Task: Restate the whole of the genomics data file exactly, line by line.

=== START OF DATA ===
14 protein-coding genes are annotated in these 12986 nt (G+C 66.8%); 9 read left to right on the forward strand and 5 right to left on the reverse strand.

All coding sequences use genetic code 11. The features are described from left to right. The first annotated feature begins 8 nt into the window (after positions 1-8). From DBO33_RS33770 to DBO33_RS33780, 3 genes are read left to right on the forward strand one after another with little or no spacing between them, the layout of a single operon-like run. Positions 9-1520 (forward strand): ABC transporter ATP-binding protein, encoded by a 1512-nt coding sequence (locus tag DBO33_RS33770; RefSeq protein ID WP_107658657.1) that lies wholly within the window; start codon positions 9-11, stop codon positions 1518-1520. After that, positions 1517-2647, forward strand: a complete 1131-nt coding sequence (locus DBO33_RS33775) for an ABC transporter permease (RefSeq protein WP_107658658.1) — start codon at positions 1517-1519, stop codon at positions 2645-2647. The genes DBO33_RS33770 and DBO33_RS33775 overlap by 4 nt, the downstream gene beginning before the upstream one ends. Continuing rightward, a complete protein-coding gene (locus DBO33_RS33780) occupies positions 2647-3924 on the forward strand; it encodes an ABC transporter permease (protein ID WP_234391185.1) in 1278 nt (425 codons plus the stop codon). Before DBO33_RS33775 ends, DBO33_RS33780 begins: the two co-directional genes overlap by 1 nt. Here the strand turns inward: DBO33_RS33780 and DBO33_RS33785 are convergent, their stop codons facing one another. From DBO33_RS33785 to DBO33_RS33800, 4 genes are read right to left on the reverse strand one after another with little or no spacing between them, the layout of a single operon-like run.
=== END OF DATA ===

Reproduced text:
14 protein-coding genes are annotated in these 12986 nt (G+C 66.8%); 9 read left to right on the forward strand and 5 right to left on the reverse strand.

All coding sequences use genetic code 11. The features are described from left to right. The first annotated feature begins 8 nt into the window (after positions 1-8). From DBO33_RS33770 to DBO33_RS33780, 3 genes are read left to right on the forward strand one after another with little or no spacing between them, the layout of a single operon-like run. Positions 9-1520 (forward strand): ABC transporter ATP-binding protein, encoded by a 1512-nt coding sequence (locus tag DBO33_RS33770; RefSeq protein ID WP_107658657.1) that lies wholly within the window; start codon positions 9-11, stop codon positions 1518-1520. After that, positions 1517-2647, forward strand: a complete 1131-nt coding sequence (locus DBO33_RS33775) for an ABC transporter permease (RefSeq protein WP_107658658.1) — start codon at positions 1517-1519, stop codon at positions 2645-2647. The genes DBO33_RS33770 and DBO33_RS33775 overlap by 4 nt, the downstream gene beginning before the upstream one ends. Continuing rightward, a complete protein-coding gene (locus DBO33_RS33780) occupies positions 2647-3924 on the forward strand; it encodes an ABC transporter permease (protein ID WP_234391185.1) in 1278 nt (425 codons plus the stop codon). Before DBO33_RS33775 ends, DBO33_RS33780 begins: the two co-directional genes overlap by 1 nt. Here the strand turns inward: DBO33_RS33780 and DBO33_RS33785 are convergent, their stop codons facing one another. From DBO33_RS33785 to DBO33_RS33800, 4 genes are read right to left on the reverse strand one after another with little or no spacing between them, the layout of a single operon-like run.